Traumatic Brain Injury and Sports
Attorney Michael E. Shelton has helped countless people in the greater Houston, TX whose lives have been changed by a traumatic brain injury (TBI). A serious blow to the head can affect your mental and physical well-being, whether it was sustained in a vehicle accident of serious fall.
Many people forget that athletes at all levels of competition can also experience brain injuries simply from competing and training. We at the Shelton Law Firm would like to consider the dangers of TBI when it comes to athletes and sports accidents.
Concussions and Chronic Traumatic Encephalopathy (CTE)
When discussing brain injuries among athletes, concussions and CTE are the two most common topics that come up. Let’s go over the basics of these two types of brain injuries.
- Concussions - A concussion occurs when a violent blow to the head causes the brain to become shaken in the skull. In severe concussions, the brain may move so much in the skull that it actually bumps into the skull, which can do lasting tissue damage.
- Chronic Traumatic Encephalopathy (CTE) - CTE is a type of brain degeneration caused by repeated head trauma/brain injury. Though the condition is still trying to be understood, researchers have noticed CTE in the brains of football players and boxers, as well as combat veterans exposed to multiple explosive blasts. CTE is often linked to severe depression, emotional instability, cognitive impairment, and ideations of suicide.
Given the nature of both injuries, our Houston lawyers take all kinds of trauma to the brain seriously.
Combat Sports and TBI
Boxers, mixed martial arts (MMA) fighters, and amateur/olympic wrestlers are likely to experience issues with concussions and CTE simply given the nature of their profession. This even applies to professional wrestling, which while not a traditional sport does still involve people taking repetitive bumps to the body and blows to the head.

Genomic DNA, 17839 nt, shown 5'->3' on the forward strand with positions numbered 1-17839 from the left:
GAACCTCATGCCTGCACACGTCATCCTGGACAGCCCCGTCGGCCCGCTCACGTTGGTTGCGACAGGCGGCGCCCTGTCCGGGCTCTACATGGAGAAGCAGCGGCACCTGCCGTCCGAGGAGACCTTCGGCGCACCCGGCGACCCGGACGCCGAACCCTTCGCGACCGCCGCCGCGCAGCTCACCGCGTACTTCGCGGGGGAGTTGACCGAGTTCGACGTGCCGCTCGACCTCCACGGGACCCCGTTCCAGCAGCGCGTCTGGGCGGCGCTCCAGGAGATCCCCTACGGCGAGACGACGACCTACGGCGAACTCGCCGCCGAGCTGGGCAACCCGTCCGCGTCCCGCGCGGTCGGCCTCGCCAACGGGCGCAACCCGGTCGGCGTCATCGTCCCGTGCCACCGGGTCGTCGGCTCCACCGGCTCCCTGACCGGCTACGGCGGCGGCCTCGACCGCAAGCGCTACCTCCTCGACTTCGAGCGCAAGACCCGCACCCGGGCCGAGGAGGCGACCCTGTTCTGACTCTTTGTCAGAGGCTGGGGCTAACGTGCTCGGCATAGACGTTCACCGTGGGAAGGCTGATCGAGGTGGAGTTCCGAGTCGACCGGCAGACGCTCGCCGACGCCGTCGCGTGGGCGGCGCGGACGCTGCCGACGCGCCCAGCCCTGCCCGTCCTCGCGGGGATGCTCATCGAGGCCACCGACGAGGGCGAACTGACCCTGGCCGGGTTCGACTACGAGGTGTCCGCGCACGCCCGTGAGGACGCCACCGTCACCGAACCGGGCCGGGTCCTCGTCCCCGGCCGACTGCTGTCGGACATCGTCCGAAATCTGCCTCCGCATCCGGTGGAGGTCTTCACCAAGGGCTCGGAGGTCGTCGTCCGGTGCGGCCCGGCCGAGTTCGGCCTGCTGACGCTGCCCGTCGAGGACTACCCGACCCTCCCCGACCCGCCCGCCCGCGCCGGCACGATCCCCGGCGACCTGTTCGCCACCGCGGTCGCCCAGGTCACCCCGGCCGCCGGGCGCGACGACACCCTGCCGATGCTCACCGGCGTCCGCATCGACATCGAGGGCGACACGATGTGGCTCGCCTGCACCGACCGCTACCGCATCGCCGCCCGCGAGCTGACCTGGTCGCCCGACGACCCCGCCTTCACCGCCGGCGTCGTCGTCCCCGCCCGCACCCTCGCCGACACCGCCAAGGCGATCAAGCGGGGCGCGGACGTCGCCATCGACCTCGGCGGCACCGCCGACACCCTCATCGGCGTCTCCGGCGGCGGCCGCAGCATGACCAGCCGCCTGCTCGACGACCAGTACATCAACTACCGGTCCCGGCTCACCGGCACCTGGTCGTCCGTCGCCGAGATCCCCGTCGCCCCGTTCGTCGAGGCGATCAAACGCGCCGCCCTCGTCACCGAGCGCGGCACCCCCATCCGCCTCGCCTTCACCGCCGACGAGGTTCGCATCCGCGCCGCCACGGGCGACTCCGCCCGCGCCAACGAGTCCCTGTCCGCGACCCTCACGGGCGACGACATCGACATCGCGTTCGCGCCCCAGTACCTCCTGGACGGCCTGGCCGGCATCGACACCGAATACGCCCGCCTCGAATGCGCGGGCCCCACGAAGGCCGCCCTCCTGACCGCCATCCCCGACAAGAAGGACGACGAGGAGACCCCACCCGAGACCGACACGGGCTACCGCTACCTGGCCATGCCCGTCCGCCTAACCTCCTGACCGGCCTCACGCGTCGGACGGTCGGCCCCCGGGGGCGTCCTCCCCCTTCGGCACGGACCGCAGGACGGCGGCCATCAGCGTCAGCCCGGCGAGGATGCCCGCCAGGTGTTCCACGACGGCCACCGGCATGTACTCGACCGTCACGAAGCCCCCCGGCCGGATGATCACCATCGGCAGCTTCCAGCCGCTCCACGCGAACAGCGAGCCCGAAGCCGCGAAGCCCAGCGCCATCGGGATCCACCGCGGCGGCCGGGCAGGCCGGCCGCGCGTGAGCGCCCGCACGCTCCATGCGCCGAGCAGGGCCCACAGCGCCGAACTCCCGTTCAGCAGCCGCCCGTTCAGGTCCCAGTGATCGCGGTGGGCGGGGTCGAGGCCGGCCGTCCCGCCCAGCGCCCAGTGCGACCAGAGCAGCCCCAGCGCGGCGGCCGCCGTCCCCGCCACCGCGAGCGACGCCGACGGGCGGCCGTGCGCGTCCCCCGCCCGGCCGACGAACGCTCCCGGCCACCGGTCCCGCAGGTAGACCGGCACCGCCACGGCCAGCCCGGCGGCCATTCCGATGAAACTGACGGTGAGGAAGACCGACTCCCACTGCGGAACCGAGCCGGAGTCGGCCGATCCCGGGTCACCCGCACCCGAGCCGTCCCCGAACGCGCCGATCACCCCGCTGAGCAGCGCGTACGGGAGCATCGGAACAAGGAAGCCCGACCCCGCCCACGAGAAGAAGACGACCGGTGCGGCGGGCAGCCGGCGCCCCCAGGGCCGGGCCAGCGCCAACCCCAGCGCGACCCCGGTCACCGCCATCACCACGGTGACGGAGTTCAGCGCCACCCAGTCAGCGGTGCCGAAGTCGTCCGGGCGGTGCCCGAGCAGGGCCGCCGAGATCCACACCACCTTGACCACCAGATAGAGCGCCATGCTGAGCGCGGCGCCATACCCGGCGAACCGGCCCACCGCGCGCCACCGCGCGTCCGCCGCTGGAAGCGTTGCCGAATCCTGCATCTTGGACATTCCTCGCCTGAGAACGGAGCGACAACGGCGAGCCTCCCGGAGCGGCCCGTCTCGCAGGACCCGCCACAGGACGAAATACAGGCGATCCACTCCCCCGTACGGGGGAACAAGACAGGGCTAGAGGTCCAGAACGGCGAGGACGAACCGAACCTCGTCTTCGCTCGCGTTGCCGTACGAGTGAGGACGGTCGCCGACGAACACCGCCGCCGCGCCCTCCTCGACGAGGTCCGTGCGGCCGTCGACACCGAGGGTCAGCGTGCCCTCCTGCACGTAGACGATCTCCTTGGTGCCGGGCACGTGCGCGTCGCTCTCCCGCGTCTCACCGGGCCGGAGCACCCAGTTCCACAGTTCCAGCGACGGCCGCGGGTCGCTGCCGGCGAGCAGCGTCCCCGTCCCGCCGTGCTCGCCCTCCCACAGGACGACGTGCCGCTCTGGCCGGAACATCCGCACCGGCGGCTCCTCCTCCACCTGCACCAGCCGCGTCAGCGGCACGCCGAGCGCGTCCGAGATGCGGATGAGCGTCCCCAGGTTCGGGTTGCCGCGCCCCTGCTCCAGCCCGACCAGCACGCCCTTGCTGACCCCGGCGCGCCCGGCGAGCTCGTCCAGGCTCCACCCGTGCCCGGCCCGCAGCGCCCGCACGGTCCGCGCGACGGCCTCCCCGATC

Contact Sports and TBI
Those who play football, hockey, rugby, and other contact sports are likely to experience brain injuries. Sometimes an athlete suffers a mild concussion and doesn’t even realize it. Tragically, this makes subsequent concussions more likely, increasing the risk of developing CTE later in life.
Non-Contact Sports and TBI
Even people in non-contact sports such as basketball and soccer could still suffer severe blows to the face or head, causing brain injuries. This could be the result of an errant elbow or an unexpected tackle.
Helmets, Headgear, and Face Protection
Given the hazards to athletes, it’s of the utmost importance that protective gear and equipment is worn at all times. Helmets and headgear can help prevent injury. While headgear may not be permitted in combat sports competitions, wearing headgear and pads while training or sparring is crucial to avoiding injuries outside of competition.
Warning Signs of a Brain Injury
If you experience a severe blow to the head or body, it’s important to note potential signs of a concussion. This includes:
- Blurry vision
- Ringing in the ears (tinnitus)
- Loss of consciousness
- Mental fog
- Slurred speech
When any of the symptoms are noted, be sure to speak with a coach or trainer as soon as possible so the potential brain injury can be examined.
Was Your Brain Injury the Result of Negligence?
Sometimes the warning signs of a brain injury are there but coaches and trainers ignore them. This can lead to serious harm down the road, especially since suffering a concussion tends to make subsequent concussions more likely without proper monitoring and medical attention.
Our Houston law firm can examine the nature of your claim and determine if trainers or the coaching staff were negligent in addressing your TBI. If they were negligent, they could be held liable for your medical care needs as a result of your brain injury.
Learn More About Brain Injury Litigation
For more information about your legal options following a serious injury, be sure to contact a skilled brain injury and sports accident attorney. The team at The Shelton Law Firm can be reached by phone at (713) 807-0700.